So I’m on another diet. Sorta. I’ll explain why I say sorta of a bit later.  I know I shouldn’t be on a diet I should instead make a lifestyle change, but since the word diet implies that the new eating habit will be short term then I have to say that what I’m doing is a diet, once the diet is over I should be continuing with a healthy lifestyle eating regimen, it just won’t be as restrictive as what I’m adhering to (or trying my very best to) right now.

First of all I wanted to talk to you about my reasons for wanting to start a diet to begin with.  Like most people I want to lose weight, well fat to be more specific.  My MAIN reason for wanting to shed some unwanted fat is to facilitate certain calisthenic exercises like pull-ups, pushups and dips and to help me with standing on my hands.  I have pretty fragile joints that get injured at the drop of a hat (I’ve just recovered from a three week wrist injury) so I thought that maybe being a bit lighter would ease the burden on my vulnerable joints.

But, I have to admit that lately I have a few ulterior motive for wanting to cut fat.  For one I want abs again. It’s been so long since I’ve had them.  I also want a more defined physique and I am also hoping that losing some fat will put a stop to the cellulite I am starting to see on the back of my legs.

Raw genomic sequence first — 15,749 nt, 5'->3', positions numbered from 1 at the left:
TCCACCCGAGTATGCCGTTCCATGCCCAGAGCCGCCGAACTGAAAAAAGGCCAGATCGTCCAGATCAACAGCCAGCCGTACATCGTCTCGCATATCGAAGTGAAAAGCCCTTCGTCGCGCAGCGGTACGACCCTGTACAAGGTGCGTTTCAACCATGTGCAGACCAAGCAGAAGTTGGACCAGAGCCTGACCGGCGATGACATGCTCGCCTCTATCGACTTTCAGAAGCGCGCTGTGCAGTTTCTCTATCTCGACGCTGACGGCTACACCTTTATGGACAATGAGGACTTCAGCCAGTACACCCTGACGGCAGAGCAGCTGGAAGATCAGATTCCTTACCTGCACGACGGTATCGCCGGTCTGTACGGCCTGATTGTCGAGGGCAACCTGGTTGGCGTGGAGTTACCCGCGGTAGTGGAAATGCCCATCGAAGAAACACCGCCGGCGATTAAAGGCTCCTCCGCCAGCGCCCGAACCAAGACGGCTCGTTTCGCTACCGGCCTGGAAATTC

Oh yeah and my health, I want to be healthy too I almost forgot that one.

Most people I meet think I’m jacked already and don’t understand how I could possibly want to lose any fat.  But I think their opinion of my physique is mainly in comparison to the average woman who doesn’t have traps that rival most mens.  But don’t be fooled, the fat is there.  Approximately 25% of my weight is fat, which equates to about 39 of my 152lbs. Apparently a woman needs to be at less than 17% body to see her abs.

Here is the calculator I used to determine my bodyfat, it was the one that was recommended to me in the diet program.  But when I used calipers to determine my bodyfat I’m apparently 21% so I’m not sure.  Neither method is accurate the point is to choose one method and stick to it throughout the diet, it’s more for tracking progress to make sure you’re losing and when you see those abs appear well then you have a better idea of what your bodyfat is.

If I use this scale then I’d say me being 25% body fat is more accurate than the 21%. I just have more muscle than what is on these pictures. What I don’t get is if the program says that for a woman to see abs she needs to be under 17% body fat then why does this picture at 15% not have abs. Whereas the diet says a man needs to be 10% or less bodyfat to have abs and the pictures of men does show the abs. I guess this is based on what society thinks women should look like, and that means NOT muscular.